Ivanka Trump’s licensee is publicly accepting responsibility for the brand’s clothing that was relabeled as a different designer, making headlines this week. G-III Apparel Group Inc., which is licensed to manufacture clothing under the Ivanka Trump brand name, said it was removing the mislabeled items sold at discount retailer Stein Mart. It said the relabeling to Adrienne Vittadini "occurred without the knowledge or consent of the Ivanka Trump organization." It didn't say how the error occurred.
Stein Mart, which was primarily offering the mislabeled goods, said it is working with the manufacturer to resolve the issue, while representatives for Trump declined to comment.
The Ivanka Trump brand has become a politically charged proxy for some supporters and opponents of her father, President Donald Trump. Some retailers have cut back on orders. Others are treading carefully so as not to alienate any customers.
Neiman Marcus, for instance made headlines in February when it stopped selling Ivanka Trump's jewelry line on its website and stores in New Jersey. That same month, Nordstrom announced that it would cease sales of the First Daughter’s collection. The Seattle-based department store chain said the decision was based on the sales performance of the first daughter's brand. The move comes amid a weeks-long campaign known as "Grab Your Wallet," which has been calling for a boycott of retailers that carry Ivanka Trump or Donald Trump merchandise.
Trump, emerged as one of the most striking figures in her father Donald Trump’s political campaign, and her business first came under fire after she appeared on CBS's "60 Minutes" in November 2016 wearing a nearly $11,000 gold bracelet from her jewelry line, shortly after which someone from the brand company a pitch, including photos from the interview to journalists, seeking free publicity.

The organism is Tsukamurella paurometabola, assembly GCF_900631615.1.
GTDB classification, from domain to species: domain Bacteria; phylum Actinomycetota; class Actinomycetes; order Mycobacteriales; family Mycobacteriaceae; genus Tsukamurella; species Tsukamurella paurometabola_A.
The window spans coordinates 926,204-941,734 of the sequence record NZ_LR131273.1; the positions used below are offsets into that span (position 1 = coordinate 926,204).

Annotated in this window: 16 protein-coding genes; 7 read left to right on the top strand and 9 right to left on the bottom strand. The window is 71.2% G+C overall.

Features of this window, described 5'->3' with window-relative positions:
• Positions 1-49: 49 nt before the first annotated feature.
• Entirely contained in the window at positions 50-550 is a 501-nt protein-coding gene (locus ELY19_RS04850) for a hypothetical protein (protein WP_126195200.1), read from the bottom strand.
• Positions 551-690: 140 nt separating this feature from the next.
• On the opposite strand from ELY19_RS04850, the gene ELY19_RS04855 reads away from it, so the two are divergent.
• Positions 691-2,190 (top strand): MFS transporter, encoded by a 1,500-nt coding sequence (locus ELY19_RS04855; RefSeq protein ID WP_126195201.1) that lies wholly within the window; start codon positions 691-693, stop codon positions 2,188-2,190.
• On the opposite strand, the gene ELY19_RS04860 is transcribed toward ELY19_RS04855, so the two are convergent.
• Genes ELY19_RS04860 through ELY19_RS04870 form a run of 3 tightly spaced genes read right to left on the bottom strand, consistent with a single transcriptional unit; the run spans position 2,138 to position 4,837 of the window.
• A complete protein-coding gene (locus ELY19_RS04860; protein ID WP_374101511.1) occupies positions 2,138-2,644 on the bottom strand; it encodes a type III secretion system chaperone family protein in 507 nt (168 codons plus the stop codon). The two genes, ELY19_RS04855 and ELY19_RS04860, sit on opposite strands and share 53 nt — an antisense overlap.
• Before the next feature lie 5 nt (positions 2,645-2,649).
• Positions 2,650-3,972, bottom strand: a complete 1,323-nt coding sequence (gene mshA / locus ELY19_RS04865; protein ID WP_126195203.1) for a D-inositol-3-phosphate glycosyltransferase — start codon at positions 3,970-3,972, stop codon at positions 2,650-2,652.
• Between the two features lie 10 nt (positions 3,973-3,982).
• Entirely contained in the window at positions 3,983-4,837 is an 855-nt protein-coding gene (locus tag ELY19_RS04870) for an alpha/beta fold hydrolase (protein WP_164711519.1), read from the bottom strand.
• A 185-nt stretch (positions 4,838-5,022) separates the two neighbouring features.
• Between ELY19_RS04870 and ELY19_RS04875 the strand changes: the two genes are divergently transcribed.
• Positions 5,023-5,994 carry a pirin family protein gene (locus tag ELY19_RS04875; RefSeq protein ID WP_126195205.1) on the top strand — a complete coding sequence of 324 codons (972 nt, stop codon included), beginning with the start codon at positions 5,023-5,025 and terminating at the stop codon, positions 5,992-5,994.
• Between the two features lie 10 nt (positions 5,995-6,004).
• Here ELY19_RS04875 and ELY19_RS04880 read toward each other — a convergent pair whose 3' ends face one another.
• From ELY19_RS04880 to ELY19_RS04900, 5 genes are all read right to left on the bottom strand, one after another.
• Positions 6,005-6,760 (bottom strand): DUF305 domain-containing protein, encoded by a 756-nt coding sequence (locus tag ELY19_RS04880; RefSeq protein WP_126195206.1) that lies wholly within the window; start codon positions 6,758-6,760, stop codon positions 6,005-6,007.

More recently, Ivanka's footwear collection came under fire for its manufacturing practices. According to reports, the Chinese factory at issue, Xuankai Footwear Ltd., which has produced Trump-brand footwear, requires laborers to work lengthy shifts stretching up to 16 hours that tested and exceeded the limits of human endurance. Some workers have alleged that the factory paid illegally low overtime rates and systematically delayed wage payments.
And just this week, a factory audit revealed that workers at a factory in China used by the company that makes clothing for Ivanka Trump’s fashion line and other brands worked nearly 60 hours a week to earn wages equivalent to little more than US$62 a week. The factory’s 80 workers knit clothes for the contractor, G-III Apparel Group, which has held the exclusive licence to make the Ivanka Trump brand’s $158 dresses, $79 blouses and other clothes since 2012. The company also makes clothes for Calvin Klein, Tommy Hilfiger and other brands.